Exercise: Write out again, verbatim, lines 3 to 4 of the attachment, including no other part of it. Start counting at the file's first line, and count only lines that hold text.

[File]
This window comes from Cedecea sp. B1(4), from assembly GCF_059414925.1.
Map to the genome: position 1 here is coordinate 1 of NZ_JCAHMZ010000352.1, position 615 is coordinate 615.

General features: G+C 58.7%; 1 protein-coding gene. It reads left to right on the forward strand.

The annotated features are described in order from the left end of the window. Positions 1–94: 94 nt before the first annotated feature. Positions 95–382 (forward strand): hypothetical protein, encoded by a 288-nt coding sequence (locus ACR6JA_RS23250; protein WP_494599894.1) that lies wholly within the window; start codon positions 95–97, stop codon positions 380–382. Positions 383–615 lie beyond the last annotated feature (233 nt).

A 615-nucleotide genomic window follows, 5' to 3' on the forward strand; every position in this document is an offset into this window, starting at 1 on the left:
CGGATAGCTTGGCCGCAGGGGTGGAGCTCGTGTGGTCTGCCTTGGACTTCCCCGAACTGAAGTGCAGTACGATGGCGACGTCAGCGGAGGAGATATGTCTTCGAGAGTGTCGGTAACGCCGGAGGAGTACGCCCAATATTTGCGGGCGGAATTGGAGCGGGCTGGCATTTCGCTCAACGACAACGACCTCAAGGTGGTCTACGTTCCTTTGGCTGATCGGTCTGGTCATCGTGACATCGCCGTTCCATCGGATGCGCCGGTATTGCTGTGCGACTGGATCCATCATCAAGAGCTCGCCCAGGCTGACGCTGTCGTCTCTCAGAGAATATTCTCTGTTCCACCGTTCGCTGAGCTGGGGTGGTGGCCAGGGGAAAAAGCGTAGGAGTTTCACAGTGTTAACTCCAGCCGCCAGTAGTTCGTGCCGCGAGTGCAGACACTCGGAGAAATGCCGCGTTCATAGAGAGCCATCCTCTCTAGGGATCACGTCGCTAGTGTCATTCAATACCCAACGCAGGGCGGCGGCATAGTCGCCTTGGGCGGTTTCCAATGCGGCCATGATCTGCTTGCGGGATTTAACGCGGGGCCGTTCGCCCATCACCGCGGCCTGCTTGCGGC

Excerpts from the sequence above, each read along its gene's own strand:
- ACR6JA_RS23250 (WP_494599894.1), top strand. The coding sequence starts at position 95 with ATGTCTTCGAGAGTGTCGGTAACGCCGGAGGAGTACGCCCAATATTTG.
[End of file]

General features: G+C 58.7%; 1 protein-coding gene. It reads left to right on the forward strand.

The annotated features are described in order from the left end of the window. Positions 1–94: 94 nt before the first annotated feature. Positions 95–382 (forward strand): hypothetical protein, encoded by a 288-nt coding sequence (locus ACR6JA_RS23250; protein WP_494599894.1) that lies wholly within the window; start codon positions 95–97, stop codon positions 380–382. Positions 383–615 lie beyond the last annotated feature (233 nt).